# hitmankratos

Senior Members

88

1. ## Proof of elementary row operation for matrices?

Hey everyone, I'm taking a Linear Algebra course, and we just started talking about matrices. So we were introduced to the elementary row operations for matrices which say that we can do the following: 1. Interchange two rows. 2. Multiply a row with a nonzero number. 3. Add a row to another one multiplied by a number. Now I understood from the lecture in class how to use these and all, but I want to understand the logic behind number 2 and 3? Is there a mathematical proof that shows that by adding row R1 to row R2 we are not changing the system of equation? Same thing with number 2, how can we just multiply a row without changing the solution set? Thanks in advance,
2. ## Mechanism of a reaction

yes you're right, it can't be the last step. But in my case it cannot be the first step.
3. ## Mechanism of a reaction

Hi, We've had this chem assignement at school, and I'm stuck! I've tried everything but it just doesn't work. I don't even think anyone here can help me, but meh, might as well just give it a try. So we have this reaction : 2NH3 ---> N2 + 3H2 So we're asked to find a plausible mechanism (basically invent one!) that can give the following rate law: Rate = k[NH3] / [H2] I've spent about 3 hours trying diffrent mechanisms that take in account the balanced equation, but it never gives the right rate law. For example. I'Ve had this mechanism (the * means radical): NH3] --> NH2* + H* NH2* --> N* + H2 N* + NH3 --> N2H* + H2 N2H* + H* --> N2 + H2 When I take the last step for the slow step (as the rate law depends only on the slow step), I get something like Rate = k[NH3]² / [H2]² ... AND I ALWAYS GET SOMETHING SIMILAR! So any ideas?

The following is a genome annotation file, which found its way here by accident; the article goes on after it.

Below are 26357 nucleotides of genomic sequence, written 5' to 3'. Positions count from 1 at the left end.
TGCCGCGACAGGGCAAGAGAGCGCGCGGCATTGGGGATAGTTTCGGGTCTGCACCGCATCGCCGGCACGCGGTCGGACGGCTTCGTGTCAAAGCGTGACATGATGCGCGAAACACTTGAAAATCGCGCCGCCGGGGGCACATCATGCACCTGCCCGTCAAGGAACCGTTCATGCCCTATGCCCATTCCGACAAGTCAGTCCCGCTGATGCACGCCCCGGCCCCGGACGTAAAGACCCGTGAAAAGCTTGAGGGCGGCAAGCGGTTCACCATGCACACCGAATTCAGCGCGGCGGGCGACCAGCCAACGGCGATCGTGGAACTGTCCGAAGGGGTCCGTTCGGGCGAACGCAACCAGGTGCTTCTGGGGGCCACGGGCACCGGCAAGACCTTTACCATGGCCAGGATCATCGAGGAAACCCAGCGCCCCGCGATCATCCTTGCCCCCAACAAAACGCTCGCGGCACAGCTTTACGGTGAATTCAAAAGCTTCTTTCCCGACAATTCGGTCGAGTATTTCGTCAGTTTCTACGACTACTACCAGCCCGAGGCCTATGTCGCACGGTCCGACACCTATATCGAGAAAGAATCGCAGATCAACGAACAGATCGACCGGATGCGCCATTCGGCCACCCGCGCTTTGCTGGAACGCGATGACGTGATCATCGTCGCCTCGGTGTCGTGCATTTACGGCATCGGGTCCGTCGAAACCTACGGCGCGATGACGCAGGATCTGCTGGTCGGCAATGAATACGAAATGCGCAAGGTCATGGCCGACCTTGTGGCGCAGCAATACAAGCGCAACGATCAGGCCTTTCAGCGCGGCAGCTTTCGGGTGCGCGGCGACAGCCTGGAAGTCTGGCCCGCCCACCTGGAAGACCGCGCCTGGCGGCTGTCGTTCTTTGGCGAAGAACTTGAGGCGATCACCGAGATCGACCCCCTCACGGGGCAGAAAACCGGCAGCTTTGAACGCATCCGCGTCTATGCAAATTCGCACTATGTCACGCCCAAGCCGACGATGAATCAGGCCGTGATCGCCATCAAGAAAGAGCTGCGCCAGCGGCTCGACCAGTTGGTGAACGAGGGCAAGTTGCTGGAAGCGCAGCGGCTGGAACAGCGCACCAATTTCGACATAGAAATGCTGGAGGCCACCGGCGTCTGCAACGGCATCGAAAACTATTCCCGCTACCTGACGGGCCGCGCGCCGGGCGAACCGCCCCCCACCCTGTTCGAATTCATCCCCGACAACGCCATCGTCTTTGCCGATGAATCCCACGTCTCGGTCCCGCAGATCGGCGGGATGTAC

4. ## Question concerning the roles of dopamine

Hi everyone, I am reading about parkinson's disease and all, and obviously there is dopamine. So after what I read, dopamine is an inhibitory neurotransmitter, which means that it stops the impulse. So by having a balance between acethylcolin and dopamine, the movement can be controlled (correct me if I said something wrong). Now my question is, dopamine has this role in movement, however, I read that it also has a role in motivation and all that stuff. So what is the diffrence between these two types of dopamine? Are both "types" made in the substantia nigra? Do they both go to the striatum? Thanks in advance.
5. ## How does a lack of dopamine affect movement (PD)?

Hi, I am doing a science fair project on a Parkinson's disease and I am wondering how can a lack of dopamine affect movement, as such to cause Parkinson's Disease? Doesn't dopamine affect desire and motivation? So why does someone start shaking when there's a lack of dopamine? Thanks,
6. ## Any INTERESTING gas-forming reactions?